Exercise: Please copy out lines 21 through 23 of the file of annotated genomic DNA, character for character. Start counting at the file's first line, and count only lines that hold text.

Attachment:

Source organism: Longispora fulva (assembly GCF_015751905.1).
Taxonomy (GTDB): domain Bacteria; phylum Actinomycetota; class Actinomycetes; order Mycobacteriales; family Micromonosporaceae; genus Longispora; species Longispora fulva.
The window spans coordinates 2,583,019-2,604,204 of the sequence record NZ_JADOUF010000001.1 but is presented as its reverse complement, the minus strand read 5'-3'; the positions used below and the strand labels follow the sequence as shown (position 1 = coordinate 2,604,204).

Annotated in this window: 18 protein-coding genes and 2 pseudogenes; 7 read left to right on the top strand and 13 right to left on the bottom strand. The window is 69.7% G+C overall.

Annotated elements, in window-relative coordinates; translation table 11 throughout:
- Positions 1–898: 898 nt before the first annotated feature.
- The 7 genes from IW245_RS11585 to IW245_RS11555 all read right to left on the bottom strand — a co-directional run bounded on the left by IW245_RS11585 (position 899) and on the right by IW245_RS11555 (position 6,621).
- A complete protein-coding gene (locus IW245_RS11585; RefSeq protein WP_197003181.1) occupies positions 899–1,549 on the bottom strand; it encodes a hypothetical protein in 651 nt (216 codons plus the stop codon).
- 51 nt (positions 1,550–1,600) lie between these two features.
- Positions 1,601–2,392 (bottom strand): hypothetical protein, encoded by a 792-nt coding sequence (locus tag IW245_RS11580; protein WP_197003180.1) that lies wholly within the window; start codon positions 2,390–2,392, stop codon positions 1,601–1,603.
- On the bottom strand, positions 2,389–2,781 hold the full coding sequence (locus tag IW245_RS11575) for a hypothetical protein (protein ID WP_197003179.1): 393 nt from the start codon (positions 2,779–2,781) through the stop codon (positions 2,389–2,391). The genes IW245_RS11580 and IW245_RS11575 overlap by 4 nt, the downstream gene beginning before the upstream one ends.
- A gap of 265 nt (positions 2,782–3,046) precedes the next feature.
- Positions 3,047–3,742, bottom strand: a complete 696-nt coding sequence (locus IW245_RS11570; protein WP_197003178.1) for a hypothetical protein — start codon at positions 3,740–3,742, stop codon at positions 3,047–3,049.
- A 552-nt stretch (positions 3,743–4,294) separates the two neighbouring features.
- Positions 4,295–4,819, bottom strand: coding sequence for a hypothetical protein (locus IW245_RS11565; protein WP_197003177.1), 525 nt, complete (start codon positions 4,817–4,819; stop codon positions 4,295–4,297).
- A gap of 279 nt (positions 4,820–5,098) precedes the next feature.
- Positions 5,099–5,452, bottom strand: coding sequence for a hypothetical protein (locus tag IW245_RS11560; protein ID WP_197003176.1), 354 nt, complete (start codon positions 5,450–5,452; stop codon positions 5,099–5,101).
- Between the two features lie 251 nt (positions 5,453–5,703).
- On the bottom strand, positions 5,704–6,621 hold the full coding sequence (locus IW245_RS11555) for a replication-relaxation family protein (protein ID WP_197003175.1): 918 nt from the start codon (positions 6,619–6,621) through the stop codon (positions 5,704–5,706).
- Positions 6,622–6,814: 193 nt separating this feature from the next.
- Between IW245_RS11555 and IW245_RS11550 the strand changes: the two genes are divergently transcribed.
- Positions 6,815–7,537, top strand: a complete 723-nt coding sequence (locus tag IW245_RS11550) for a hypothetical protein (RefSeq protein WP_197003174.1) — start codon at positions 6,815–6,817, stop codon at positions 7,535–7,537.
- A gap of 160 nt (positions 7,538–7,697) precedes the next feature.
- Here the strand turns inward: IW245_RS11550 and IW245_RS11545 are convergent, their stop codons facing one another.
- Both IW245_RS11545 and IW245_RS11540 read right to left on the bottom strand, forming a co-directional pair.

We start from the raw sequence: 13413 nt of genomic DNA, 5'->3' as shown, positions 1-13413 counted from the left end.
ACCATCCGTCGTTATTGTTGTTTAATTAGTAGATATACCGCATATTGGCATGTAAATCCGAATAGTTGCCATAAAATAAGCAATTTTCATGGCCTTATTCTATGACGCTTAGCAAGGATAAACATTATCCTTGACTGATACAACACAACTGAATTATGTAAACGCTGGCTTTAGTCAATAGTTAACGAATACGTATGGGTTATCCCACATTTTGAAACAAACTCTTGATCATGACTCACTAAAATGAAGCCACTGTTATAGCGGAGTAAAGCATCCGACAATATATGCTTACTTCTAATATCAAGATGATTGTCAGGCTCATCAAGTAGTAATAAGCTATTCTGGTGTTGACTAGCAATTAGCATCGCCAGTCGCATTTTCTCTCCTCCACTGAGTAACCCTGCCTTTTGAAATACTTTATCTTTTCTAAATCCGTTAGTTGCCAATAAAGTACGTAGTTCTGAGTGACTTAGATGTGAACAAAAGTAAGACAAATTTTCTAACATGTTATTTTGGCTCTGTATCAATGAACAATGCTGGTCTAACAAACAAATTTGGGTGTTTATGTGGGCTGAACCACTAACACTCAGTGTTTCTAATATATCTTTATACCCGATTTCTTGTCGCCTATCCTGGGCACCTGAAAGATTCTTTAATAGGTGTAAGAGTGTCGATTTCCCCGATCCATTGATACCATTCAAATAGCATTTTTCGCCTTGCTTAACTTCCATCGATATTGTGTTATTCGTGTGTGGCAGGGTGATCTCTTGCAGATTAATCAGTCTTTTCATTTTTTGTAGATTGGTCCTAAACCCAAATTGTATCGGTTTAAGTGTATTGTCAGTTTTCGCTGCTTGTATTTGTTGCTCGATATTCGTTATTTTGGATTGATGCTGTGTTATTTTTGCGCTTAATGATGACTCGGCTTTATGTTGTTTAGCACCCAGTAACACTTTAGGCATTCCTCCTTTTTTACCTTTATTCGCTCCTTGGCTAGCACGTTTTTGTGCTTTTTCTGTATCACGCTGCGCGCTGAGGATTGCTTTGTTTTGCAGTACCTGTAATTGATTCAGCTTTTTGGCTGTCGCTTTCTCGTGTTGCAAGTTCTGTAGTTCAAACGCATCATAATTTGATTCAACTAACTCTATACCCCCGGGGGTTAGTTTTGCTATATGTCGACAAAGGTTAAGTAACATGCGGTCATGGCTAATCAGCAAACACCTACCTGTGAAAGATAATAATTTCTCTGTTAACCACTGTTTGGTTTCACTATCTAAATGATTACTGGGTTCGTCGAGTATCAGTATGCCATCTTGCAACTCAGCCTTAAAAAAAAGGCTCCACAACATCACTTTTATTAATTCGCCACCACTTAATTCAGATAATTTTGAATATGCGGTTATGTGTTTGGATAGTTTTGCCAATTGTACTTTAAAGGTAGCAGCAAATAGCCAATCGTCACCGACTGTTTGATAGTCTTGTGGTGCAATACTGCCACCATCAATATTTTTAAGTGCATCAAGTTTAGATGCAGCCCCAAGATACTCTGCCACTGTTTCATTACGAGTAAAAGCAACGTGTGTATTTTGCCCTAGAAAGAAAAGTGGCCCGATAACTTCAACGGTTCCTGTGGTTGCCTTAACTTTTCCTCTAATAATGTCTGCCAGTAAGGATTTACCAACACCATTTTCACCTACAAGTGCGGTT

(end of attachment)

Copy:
- Between IW245_RS11555 and IW245_RS11550 the strand changes: the two genes are divergently transcribed.
- Positions 6,815–7,537, top strand: a complete 723-nt coding sequence (locus tag IW245_RS11550) for a hypothetical protein (RefSeq protein WP_197003174.1) — start codon at positions 6,815–6,817, stop codon at positions 7,535–7,537.
- A gap of 160 nt (positions 7,538–7,697) precedes the next feature.